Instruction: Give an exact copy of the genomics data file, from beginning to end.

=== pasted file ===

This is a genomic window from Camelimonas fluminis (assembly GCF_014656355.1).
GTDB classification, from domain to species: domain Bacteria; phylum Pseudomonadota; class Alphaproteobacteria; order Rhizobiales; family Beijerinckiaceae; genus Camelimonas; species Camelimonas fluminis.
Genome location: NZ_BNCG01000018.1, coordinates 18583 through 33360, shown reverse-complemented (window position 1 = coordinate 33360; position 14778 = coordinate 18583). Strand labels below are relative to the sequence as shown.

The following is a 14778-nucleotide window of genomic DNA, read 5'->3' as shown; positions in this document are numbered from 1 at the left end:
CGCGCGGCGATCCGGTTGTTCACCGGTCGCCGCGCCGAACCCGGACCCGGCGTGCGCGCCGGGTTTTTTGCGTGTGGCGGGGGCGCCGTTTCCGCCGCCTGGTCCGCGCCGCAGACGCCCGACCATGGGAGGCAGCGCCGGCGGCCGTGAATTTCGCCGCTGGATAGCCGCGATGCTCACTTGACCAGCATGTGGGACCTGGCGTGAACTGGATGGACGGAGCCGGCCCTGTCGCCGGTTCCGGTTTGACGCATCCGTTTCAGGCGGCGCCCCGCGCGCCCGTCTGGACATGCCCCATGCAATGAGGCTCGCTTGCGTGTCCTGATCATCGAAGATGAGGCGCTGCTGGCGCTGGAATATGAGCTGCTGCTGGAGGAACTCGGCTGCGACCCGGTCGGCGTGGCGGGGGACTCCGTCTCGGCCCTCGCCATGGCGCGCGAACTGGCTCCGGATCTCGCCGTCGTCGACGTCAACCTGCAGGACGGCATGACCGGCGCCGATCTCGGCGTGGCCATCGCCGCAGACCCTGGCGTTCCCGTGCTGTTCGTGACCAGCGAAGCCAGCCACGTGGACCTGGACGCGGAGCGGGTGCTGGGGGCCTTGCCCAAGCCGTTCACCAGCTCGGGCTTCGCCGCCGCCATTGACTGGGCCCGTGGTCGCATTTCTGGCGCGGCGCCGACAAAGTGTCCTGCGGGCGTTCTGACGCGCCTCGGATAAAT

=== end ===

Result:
This is a genomic window from Camelimonas fluminis (assembly GCF_014656355.1).
GTDB classification, from domain to species: domain Bacteria; phylum Pseudomonadota; class Alphaproteobacteria; order Rhizobiales; family Beijerinckiaceae; genus Camelimonas; species Camelimonas fluminis.
Genome location: NZ_BNCG01000018.1, coordinates 18583 through 33360, shown reverse-complemented (window position 1 = coordinate 33360; position 14778 = coordinate 18583). Strand labels below are relative to the sequence as shown.

The following is a 14778-nucleotide window of genomic DNA, read 5'->3' as shown; positions in this document are numbered from 1 at the left end:
CGCGCGGCGATCCGGTTGTTCACCGGTCGCCGCGCCGAACCCGGACCCGGCGTGCGCGCCGGGTTTTTTGCGTGTGGCGGGGGCGCCGTTTCCGCCGCCTGGTCCGCGCCGCAGACGCCCGACCATGGGAGGCAGCGCCGGCGGCCGTGAATTTCGCCGCTGGATAGCCGCGATGCTCACTTGACCAGCATGTGGGACCTGGCGTGAACTGGATGGACGGAGCCGGCCCTGTCGCCGGTTCCGGTTTGACGCATCCGTTTCAGGCGGCGCCCCGCGCGCCCGTCTGGACATGCCCCATGCAATGAGGCTCGCTTGCGTGTCCTGATCATCGAAGATGAGGCGCTGCTGGCGCTGGAATATGAGCTGCTGCTGGAGGAACTCGGCTGCGACCCGGTCGGCGTGGCGGGGGACTCCGTCTCGGCCCTCGCCATGGCGCGCGAACTGGCTCCGGATCTCGCCGTCGTCGACGTCAACCTGCAGGACGGCATGACCGGCGCCGATCTCGGCGTGGCCATCGCCGCAGACCCTGGCGTTCCCGTGCTGTTCGTGACCAGCGAAGCCAGCCACGTGGACCTGGACGCGGAGCGGGTGCTGGGGGCCTTGCCCAAGCCGTTCACCAGCTCGGGCTTCGCCGCCGCCATTGACTGGGCCCGTGGTCGCATTTCTGGCGCGGCGCCGACAAAGTGTCCTGCGGGCGTTCTGACGCGCCTCGGATAAAT